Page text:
In pneumatic spinning the separated fibers are fed by a jet of air into a rapidly rotating chamber, where they are centrifuged against the collecting surface of the chamber. A small sliver is formed and wound onto a bobbin. The yarn is twisted by the rotation of the chamber.

Spindleless self-twisting spinning is used in the production of worsted yarn. To form self-twisted yarn, the roving or sliver is drawn out in a drafting device, and reverse twisting of the small slivers is performed by a twisting mechanism. Self-twisting occurs when two slivers having periodically changing twists are united. The final step involves winding the yarn.

There are several spinning methods, which differ from each other mainly in the type of carding procedure used. The selection of a particular method is determined by the type of fiber being processed and the desired properties of the spun yarn.

Card spinning is used in the production of carded yarn of medium or high linear density from uniform medium-length fibers (medium-fiber cotton, chemical fibers, short-fiber flax, and tow).

Card and comb spinning is used in the production of combed yarn of low or medium density from long, relatively uniform fibers and blends (long-fiber cotton, wool of uniform length, flax tow, chemical fibers, silk wastes). The combing system is used without carding to produce yarn of low and medium linear density from the longest uniform fibers (long-fiber flax, hemp, silk wastes, very long wool).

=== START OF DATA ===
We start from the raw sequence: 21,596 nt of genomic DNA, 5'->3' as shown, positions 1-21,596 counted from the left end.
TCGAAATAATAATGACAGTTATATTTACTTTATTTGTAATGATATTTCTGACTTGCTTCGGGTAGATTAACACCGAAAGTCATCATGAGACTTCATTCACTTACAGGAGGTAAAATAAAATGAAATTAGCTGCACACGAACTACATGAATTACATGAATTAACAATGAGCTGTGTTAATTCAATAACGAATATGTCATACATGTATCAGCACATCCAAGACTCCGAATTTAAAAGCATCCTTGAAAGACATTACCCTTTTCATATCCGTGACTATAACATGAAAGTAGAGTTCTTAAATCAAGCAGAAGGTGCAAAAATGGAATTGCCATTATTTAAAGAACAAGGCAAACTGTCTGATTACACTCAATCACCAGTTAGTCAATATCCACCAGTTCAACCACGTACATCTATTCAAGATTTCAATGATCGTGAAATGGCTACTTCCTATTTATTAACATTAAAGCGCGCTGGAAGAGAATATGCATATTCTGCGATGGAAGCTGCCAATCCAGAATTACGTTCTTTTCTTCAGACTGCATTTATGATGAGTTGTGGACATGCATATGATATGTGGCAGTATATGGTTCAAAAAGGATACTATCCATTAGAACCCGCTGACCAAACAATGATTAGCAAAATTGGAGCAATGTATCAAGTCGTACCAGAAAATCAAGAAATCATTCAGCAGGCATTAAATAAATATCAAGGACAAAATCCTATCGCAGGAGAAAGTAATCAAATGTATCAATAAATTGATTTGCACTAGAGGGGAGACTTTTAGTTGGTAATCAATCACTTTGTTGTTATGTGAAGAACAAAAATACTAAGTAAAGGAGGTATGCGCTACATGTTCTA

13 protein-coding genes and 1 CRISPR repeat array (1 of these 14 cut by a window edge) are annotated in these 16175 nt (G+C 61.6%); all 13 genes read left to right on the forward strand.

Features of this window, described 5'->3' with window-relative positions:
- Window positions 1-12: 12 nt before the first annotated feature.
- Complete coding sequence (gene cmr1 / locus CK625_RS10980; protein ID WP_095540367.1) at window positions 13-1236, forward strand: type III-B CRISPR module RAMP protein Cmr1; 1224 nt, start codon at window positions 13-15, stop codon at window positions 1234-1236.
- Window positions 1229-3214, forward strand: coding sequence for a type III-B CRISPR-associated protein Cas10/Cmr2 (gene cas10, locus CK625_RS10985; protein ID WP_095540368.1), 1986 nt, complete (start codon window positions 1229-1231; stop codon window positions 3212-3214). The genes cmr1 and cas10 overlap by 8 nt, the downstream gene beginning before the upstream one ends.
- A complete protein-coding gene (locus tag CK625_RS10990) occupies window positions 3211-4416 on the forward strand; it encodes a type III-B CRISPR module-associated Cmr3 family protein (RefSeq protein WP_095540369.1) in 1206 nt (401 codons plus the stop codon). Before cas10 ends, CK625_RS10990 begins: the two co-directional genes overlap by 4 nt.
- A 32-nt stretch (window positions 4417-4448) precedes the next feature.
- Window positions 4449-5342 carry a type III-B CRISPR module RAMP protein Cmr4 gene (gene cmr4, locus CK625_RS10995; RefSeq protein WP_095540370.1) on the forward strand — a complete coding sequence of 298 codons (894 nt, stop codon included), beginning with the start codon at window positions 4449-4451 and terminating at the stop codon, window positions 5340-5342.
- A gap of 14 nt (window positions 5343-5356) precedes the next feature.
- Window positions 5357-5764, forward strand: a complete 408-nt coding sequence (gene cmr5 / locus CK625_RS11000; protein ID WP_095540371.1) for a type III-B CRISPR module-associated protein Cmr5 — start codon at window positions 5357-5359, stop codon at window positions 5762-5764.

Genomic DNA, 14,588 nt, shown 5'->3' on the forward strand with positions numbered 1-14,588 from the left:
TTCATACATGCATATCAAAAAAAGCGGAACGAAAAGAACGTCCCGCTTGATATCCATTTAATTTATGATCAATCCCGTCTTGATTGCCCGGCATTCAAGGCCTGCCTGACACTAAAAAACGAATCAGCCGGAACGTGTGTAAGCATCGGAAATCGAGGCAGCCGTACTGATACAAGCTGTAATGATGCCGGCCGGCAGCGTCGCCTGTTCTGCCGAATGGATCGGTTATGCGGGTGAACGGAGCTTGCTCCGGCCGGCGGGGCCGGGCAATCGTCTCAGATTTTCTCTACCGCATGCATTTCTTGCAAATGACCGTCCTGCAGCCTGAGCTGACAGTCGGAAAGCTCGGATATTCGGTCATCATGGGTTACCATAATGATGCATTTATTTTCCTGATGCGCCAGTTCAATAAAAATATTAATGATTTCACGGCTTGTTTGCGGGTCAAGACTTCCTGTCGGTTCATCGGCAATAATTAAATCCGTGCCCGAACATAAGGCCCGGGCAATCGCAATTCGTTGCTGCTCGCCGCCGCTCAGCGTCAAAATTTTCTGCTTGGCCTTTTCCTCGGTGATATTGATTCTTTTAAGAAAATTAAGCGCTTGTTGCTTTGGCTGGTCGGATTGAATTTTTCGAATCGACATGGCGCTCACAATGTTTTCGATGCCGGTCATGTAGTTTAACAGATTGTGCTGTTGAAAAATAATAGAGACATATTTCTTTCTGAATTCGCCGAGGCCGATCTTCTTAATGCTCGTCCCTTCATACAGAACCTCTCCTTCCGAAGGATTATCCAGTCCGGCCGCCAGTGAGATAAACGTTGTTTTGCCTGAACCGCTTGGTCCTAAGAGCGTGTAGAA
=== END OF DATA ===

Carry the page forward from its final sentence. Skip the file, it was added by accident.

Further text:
Condenser spinning, which is characterized by the use of two or three passes of the roller carding machines and by the absence of drawing and roving frames, is used for producing yarn of high linear density from different types of short, uneven fibers and their blends (short wool and wool of irregular lengths, short-fiber cotton, chemical fibers). Such yarn is more loosely and less evenly spun than carded yarn.

The staple spinning is used for the production of yarn from the tow of chemical filaments. Opening, scutching, and carding processes are not used. Sliver is produced on staplers from fibers formed during the cutting or breaking of the filaments. In direct spinning, the yarn is formed on a spinning frame, on which stapling, drawing out of the sliver, twisting, and winding also take place. In another method stapling is performed on a roving frame, and the yarn is produced from roving on a ring spinning frame.

Textured yarns, with high elasticity, are produced by the carding or combing system from blends of chemical fibers having different shrinkage properties. Mélange yarn is made from a mixture of differently colored fibers. Twisted yarns are produced on spinning-and-twisting frames or on twisting frames.

The operating conditions of spinning machines depend on the properties of the fiber, the purpose of the yarn, and the performance characteristics of the machine. It is also regulated by a spinning plan incorporating the desired characteristics of the yarn, such as linear density, twist, draft, and ply.

Future developments in spinning are associated with the creation of high-performance machines, frames, and production lines; utilization of optimum package capacity; automation of package removal and shipping; centralized control of machine operation and product quality; and the adoption of automated systems for controlling production processes.